The HTF faces a $121 billion shortfall over the next decade. It funds the vast majority of federal aid highway projects across the United States and it is funded mainly via motor fuels taxes that have been static since 1993. The Fixing America’s Surface Transportation (FAST) Act [P.L. 114-94], authorizing $305.5 billion for federal highway and other transportation programs through 2020, unfortunately does nothing to address the structural problems with the HTF. In order to address this, both financing solutions and a comprehensive modernization of the HTF are needed to sufficiently bolster the funding mechanism and grow much-needed investments in transportation infrastructure.
With President Trump’s goal of investing a trillion dollars in infrastructure and reforming the tax code, there is an opportunity to provide robust and long-term fixes to both the funding and financing mechanisms for infrastructure investment.
The HTF has provided stable, reliable and substantial highway funding for decades since its inception in 1956, but this is no longer the case. Since 2008, the HTF has been sustained through a series of General Fund transfers now amounting to $140 billion. According to the January 2017 baseline of the Congressional Budget Office, HTF spending is estimated to exceed receipts by roughly $17 billion in FY 2021, growing to about $24 billion by FY 2027.
The outdated tax on motor fuels covers an ever-shrinking portion of America’s yearly infrastructure costs due to a confluence of factors, including increased fuel efficiency of cars and trucks, eroded purchasing power and an increase in alternative fuel vehicles that do not pay their share in highway user fees. Numerous studies and commissions over the last decade (most notably the National Surface transportation Policy and Revenue Study Commission, 2007) have identified the simplest and most efficient means to address the HTF funding deficit. Raising the motor fuels tax rates, last increased in 1993 to 18.4 cents per gallon on gasoline and 24.4 cents per gallon on diesel, and indexing it to inflation can ensure a robust and reliable funding source moving forward.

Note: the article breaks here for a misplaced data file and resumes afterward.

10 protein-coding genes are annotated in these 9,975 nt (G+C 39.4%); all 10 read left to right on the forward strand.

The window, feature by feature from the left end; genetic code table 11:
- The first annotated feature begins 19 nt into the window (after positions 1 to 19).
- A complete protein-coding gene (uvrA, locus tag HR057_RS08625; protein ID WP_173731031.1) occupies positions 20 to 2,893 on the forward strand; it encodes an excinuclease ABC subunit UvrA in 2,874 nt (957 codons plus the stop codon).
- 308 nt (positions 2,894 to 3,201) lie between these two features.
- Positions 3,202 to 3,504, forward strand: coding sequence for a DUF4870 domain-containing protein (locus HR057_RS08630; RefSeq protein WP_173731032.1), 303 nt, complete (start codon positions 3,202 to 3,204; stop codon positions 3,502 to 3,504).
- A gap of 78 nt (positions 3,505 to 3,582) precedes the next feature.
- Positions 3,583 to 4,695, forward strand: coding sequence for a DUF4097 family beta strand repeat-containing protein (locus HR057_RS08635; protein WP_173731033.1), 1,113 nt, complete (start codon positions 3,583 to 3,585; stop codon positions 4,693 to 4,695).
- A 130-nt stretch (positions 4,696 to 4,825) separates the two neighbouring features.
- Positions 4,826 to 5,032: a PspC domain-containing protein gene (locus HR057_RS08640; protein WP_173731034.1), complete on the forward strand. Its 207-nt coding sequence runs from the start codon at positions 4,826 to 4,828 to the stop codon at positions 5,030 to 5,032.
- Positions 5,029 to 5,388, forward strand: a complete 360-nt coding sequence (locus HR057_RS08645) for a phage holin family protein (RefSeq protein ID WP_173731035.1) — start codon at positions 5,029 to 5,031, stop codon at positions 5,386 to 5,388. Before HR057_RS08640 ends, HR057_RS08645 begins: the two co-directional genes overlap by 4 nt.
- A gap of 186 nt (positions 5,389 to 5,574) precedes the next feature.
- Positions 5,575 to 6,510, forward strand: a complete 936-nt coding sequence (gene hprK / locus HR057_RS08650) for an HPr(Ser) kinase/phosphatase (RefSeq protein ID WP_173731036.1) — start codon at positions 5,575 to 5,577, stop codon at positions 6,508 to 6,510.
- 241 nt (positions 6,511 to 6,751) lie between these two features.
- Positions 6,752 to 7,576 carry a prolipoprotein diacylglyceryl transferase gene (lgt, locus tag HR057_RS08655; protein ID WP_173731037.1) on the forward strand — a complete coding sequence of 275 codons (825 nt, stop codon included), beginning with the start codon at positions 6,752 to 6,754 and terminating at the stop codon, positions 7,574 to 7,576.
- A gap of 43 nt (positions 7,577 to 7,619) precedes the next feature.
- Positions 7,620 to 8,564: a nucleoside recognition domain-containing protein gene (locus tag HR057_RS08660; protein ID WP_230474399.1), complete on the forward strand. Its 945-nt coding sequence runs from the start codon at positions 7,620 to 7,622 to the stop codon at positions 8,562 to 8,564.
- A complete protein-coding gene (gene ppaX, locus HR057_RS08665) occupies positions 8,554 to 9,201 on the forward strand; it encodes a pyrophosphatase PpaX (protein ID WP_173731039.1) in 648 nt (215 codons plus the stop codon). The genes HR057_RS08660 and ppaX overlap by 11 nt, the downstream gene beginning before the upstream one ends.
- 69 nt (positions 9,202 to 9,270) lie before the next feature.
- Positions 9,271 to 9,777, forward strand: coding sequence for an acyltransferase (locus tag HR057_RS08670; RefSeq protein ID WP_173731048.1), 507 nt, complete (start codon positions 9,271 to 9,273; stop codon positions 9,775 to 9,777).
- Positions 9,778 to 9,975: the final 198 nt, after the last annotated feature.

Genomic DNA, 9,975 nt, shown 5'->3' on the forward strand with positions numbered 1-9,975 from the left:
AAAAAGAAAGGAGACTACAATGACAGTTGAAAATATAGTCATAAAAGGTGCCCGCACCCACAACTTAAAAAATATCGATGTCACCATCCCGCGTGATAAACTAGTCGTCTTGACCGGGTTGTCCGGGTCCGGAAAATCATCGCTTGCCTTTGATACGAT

The HMG recognizes that America’s economic vitality and ability to compete in the global marketplace depends on an integrated national, intermodal surface transportation network that reliably moves goods and people to maximize the quality of life and economic prosperity for all Americans.
Comprehensive tax reform is the logical vehicle to identify and implement a robust and sustainable funding mechanism that addresses the HTF shortfall to achieve the long-term vision for our national transportation system.
The HMG asks that you join us in supporting the inclusion of measures in tax reform legislation that will put the HTF on sustainable ground and ensure America’s economic prosperity and global competitiveness into the future.
The Highway Materials Group